पुरुषं प्राकृतं मत्वा कुपितो नानुभाववित् ॥ २२ ॥
puruṣam prākṛtaṁ matvā
Unaware of His true position and thinking Him an ordinary man, Jāmbavān angrily began fighting with the Supreme Lord, his master.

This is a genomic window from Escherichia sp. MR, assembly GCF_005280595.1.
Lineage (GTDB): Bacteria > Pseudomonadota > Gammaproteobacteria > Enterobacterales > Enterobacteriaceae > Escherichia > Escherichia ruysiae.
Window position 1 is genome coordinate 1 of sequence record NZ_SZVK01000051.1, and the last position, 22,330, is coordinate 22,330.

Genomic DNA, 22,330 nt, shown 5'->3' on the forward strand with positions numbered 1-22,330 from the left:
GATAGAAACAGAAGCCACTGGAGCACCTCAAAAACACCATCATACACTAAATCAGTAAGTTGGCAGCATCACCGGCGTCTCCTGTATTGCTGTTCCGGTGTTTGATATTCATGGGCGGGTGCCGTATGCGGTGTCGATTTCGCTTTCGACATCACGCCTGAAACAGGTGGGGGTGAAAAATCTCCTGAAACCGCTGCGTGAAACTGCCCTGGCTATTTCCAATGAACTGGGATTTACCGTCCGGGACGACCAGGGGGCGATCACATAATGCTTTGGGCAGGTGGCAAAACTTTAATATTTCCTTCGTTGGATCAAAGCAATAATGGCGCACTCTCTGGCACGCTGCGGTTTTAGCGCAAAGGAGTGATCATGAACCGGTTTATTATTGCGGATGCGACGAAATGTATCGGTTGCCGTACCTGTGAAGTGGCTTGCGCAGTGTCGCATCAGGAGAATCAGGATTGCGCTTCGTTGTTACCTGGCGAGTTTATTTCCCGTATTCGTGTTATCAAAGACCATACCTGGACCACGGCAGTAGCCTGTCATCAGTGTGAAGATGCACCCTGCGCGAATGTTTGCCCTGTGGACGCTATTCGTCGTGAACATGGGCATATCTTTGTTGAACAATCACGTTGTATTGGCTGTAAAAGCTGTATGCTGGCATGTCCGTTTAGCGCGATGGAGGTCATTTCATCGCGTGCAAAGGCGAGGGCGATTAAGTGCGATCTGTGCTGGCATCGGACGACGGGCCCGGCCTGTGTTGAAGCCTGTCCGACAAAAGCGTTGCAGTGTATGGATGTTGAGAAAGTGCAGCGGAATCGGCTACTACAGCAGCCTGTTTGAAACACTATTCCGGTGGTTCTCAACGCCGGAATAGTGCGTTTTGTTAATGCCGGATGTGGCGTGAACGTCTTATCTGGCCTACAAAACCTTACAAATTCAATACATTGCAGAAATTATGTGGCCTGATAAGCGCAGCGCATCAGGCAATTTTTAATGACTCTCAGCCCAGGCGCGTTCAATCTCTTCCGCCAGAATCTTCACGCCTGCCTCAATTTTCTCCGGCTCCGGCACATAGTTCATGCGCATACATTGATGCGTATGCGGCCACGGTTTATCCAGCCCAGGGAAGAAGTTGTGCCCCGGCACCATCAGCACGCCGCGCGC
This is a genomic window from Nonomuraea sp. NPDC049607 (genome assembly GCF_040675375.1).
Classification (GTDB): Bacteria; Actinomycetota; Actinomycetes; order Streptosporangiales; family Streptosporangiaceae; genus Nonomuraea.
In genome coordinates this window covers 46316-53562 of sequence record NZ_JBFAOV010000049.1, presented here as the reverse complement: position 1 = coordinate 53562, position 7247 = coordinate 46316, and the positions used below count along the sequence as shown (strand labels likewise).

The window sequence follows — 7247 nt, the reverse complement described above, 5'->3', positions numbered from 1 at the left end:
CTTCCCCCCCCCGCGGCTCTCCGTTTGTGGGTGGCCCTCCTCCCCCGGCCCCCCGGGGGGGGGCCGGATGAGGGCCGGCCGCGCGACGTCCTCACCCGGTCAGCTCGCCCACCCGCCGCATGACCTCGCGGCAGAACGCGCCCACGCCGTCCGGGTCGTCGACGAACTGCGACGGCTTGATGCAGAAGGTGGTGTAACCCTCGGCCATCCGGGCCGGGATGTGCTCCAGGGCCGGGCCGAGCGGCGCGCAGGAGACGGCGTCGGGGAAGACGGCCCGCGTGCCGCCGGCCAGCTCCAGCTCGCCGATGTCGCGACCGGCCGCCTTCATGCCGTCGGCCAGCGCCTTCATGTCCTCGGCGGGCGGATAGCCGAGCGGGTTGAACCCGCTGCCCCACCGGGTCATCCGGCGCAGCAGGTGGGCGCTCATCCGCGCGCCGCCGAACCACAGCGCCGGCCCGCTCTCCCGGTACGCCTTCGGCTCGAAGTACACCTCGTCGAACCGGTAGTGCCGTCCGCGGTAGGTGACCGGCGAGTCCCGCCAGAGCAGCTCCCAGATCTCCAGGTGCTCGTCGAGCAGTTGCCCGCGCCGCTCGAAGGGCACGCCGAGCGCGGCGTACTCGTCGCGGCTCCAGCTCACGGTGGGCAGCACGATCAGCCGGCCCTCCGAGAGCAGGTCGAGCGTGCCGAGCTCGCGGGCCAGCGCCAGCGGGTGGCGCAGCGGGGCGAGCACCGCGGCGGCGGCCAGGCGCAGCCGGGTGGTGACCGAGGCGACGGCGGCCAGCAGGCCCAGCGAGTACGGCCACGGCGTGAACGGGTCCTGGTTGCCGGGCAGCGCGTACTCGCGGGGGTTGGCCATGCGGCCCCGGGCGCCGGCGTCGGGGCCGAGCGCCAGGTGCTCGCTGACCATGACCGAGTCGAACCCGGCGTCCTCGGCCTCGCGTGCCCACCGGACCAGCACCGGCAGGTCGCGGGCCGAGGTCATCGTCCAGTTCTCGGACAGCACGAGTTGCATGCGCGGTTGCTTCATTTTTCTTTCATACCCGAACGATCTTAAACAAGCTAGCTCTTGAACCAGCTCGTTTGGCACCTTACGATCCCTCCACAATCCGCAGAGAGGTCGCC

The words puruṣaṁ prākṛtaṁ matvā, “thinking Him a mundane person,” are very significant. So-called Vedic scholars, including most Western ones, enjoy translating the word puruṣam as “man” even when the word refers to Lord Kṛṣṇa, and thus their unauthorized translations of Vedic literature are tainted by their materialistic conceptions of the Godhead. However, here it is clearly stated that it was because Jāmbavān misunderstood the Lord’s position that he considered Him prākṛta-puruṣa, “a mundane person.” In other words, the Lord is actually puruṣottama, “the ultimate transcendental person.”